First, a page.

What about the Salad??

About the same time when Van Gogh was vaxing less than lyrically about the potato, a French chef called Lucien Olivier (a seriously flirtatious type, according to some) was re-inventing it in The Hermitage, one of Moscow's most celebrated restaurants. The original salad was rather different from the contemporary version and included amongst other ingredients hazel-grouse, veal tongue, caviar, capers and mayonnaise Provençal - a heady sauce of yolks and olive oil that the young Lucien had brought from his home-land.The legend has it that one of his understudies had stolen the recipe for the sauce and started making a version of the salad in another Moscow restaurant, naming the concossion 'Stolichnyj salad', or The Capital Salad' (the name still widely found in all sorts of Russian eateries). Over time, the salad had gone through the inevitable bourgeoisition(such a word?) process and is now using either chicken or ham or even frankfurter type sausage, tinned peas, boiled carrot and eggs, mayo out of the tub and, of course, boiled potatoes. Here's my version - a slightly trendified Olivier one might say:)

Olivier Salad

Remember - you can put anything into this salad, in whatever quantities, as long as you have:

1. potatoes, some kind of meat and mayonnaise
2. potatoes should be about twice the weight of the rest of the ingredients

You'll need:

1 small chicken (organic is preferable of course, but free-range is a must) plus a quartered onion, a halfed carrot, a couple of bay leaves and a few peppercorns
4 v. large potatoes
2 medium carrots
2 eggs
a handful of peas, frozen
2 tbsp capers
1 tart apple
salted cucumbers (marinated will do too, but too sweet for my liking; go for the Israeli type - if concious permits - the ones on sale in Sainsburys have the right salty tang). NB: keep the brine.
1 onion

about 350ml of mayonnaise - home-made is less 'authentic', but makes a lot of difference. you'll need:

2 (organic..) yolks
1/4 tsp salt
1/4 Dijon mustard
1 tbp white wine vinegar or lemon juice
225 ml vegetable oil

I use Darina Allen's recipe for making my mayo.

You will need to start making the salad at least on the eve of your feast.

1. Put your chicken whole into a big saucepan, cover with cold water, add your stock veg, bring to the boil, and then simmer until fully cooked, for at least an hour. do not dare to throw out your stock - use it to make beautiful borsch.

2. Put washed but unpeeled potatoes into a saucepan and boil until fully cooked. Some 10 mins before they are cooked (when the knife is getting through the flesh with some difficulty still) add the carrots to boil.

3. Whilst potatoes are preparing themselves, boil your eggs until fully cooked, but not blue, 7-8 mins. Briefly cook your peas.

4. Leave everything to cool completely, perhaps until the following morning.

5. Peel the veg above, as well as your onion and an apple. Shred your chicken of the bones, discarding skin (although I eat it with crystals of salt).

6. Get chopping. I like it small, really small - the size of my small fingernail - but others prefer it big and chunky. Everything goes into one big bowl. Mix gently and season lightly.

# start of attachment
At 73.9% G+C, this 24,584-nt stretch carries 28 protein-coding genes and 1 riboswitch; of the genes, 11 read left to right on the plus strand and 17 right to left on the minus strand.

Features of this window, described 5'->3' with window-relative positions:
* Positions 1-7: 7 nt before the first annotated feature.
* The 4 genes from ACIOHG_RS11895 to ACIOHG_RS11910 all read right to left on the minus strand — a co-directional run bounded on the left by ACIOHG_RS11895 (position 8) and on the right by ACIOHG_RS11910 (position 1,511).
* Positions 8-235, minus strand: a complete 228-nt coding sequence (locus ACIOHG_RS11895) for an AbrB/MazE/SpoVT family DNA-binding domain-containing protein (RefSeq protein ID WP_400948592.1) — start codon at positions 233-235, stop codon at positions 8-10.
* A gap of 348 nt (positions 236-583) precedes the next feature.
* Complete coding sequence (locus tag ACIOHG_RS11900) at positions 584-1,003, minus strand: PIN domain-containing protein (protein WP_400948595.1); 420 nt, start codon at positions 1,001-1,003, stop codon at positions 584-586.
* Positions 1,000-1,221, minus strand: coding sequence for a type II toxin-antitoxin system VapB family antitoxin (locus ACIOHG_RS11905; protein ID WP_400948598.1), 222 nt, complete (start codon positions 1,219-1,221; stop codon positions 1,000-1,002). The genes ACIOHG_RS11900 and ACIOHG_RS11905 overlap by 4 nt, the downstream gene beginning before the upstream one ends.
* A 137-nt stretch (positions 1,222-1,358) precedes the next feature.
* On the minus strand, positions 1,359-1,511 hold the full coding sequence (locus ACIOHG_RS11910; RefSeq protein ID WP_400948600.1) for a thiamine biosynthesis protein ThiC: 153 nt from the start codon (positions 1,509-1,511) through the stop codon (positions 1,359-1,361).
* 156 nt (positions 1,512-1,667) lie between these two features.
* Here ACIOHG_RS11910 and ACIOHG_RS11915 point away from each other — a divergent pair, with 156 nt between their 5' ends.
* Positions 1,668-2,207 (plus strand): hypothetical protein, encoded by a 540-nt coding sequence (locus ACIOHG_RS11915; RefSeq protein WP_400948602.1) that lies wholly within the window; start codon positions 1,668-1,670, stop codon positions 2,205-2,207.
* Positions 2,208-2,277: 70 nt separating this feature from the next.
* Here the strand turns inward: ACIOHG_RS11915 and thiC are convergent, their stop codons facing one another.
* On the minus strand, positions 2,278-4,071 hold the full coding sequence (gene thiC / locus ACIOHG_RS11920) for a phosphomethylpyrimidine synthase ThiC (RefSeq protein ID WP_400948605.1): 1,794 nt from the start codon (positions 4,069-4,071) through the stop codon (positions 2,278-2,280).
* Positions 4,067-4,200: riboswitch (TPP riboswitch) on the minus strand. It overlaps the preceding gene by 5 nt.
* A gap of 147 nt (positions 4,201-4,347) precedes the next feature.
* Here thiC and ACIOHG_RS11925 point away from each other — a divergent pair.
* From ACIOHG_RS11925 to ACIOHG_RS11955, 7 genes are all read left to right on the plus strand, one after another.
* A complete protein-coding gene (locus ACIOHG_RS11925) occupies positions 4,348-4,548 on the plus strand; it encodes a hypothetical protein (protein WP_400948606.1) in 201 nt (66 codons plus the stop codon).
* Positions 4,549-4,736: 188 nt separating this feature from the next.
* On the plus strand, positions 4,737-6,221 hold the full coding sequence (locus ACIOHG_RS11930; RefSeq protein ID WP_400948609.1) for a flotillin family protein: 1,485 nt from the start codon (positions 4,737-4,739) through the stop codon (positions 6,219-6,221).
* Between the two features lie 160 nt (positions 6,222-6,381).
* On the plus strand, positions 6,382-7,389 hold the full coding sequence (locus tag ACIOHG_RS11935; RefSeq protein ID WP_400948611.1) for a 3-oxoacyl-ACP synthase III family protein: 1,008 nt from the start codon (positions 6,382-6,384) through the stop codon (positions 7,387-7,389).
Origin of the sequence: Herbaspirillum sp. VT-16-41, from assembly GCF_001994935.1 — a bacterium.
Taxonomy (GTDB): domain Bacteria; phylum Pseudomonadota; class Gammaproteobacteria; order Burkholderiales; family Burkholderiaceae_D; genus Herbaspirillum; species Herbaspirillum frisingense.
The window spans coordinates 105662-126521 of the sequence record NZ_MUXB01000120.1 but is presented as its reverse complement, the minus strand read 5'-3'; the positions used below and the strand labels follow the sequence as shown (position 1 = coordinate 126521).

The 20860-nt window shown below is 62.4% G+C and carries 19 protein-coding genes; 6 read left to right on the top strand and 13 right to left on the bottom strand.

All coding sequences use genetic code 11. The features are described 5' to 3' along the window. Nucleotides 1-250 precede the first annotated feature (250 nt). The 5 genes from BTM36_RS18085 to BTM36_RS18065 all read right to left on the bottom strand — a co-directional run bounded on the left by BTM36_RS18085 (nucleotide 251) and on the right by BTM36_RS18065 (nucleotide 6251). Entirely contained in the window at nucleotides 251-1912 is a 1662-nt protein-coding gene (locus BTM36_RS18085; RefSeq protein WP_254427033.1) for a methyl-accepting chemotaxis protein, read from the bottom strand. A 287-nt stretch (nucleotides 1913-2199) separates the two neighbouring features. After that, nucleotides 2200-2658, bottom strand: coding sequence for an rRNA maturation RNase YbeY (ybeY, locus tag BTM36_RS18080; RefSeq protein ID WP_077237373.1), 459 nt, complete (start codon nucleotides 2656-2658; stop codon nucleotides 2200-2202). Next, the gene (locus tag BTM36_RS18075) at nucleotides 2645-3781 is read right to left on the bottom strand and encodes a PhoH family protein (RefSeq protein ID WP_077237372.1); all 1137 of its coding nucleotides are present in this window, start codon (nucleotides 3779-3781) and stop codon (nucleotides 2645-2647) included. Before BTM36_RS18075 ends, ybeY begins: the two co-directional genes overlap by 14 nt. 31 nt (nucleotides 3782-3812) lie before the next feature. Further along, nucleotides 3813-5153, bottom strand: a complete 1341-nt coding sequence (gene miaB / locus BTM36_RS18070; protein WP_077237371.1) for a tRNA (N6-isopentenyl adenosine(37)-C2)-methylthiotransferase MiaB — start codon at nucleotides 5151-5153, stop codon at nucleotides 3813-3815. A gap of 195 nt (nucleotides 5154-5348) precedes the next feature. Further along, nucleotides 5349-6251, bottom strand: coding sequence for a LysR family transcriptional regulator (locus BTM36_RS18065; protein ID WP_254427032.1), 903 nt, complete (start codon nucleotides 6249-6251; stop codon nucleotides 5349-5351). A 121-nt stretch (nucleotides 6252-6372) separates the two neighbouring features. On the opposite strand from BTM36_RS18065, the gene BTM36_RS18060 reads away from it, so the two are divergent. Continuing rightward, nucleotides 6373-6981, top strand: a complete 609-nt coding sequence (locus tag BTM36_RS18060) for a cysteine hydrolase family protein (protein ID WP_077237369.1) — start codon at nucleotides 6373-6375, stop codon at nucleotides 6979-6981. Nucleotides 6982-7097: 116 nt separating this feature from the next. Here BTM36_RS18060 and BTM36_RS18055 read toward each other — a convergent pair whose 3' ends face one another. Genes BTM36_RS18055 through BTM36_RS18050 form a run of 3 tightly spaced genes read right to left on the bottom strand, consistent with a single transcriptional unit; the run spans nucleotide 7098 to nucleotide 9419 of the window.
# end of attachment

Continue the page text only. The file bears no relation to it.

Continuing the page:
7. Make your mayonnaise or just unscrew your jar. and now is the most important thing - start adding half of your mayonnaise and then a few spoons at a time and taste, taste and taste. Add more mayonnaise, more cucumbers, capers, onions - whatever you think is missing. Olivier is like a good Asian dish, it has layers of flavours: tart, pickled, salty, sweet, all married by the powerful mayonnaise. Who said Russian food was boring and one-dimensional?

8. Remember you left behind some brine from your cucumbers? add a bit to your mix, perhaps 2-3 tbp. it adds that je ne c'est quoa.

9. Sprinkle with dill if desired and eat in big gulps with chunks of good and sweet Russian rye bread.

Na zdorovye and s novym godom!

p.s. a short of lip-numbingly cold vodka - potato or otherwise - is very satisfying with Olivier.

Thursday, 10 December 2009

A mediaval chelly

Do you know what these brown creatures are?

These are medlars - plum-size, apple-like fruits that originated in Asia (and possibly South-Eastern Europe) that used to be very common on the tables of English royalty in the medieval times, but have almost disappeared since then and are virtually unknown to the great British public. Well, I was exquisitely pleased to discover these rare fruits at the Stoke Newington market last Saturday - I happened to know of the mysterious medlar from my visit to the National Collection of apples, pears and...medlars a few weeks back. I bought some, I cooked some and here I'm passing on the wisdom:)

The lovely lady selling medlars at the market grow lots of little known apples in her farm in Essex. She also makes cute bottles of jams and preserves and, occasionally, some medlar cheese (essentially, a paste, akin to Spanish Membrillo), but that day she didn't have any for sale, so I bought a bag of medlars with an intention to try and make some myself.

Medlars need to be bletted - that is, to be half-rotten, or soften by frost and/or long-ish rest - before cooking. I bought them already in that lovely, gooey state and proceeded to making a dish that is something in between a jelly and cheese:

Medlar jesse or chelly (do pass on the new word!):

You will only need caster sugar, lemon juice and some spicing in addition to your medlars.

How to:

Put medlars, as they are, no need to peel or clean, in a saucepan; cover with an inch of water or so; bring to the boil and simmer until they become soft and almost fall apart (some 10 minutes or so). You may need to add a bit more water if it evaporates too quickly.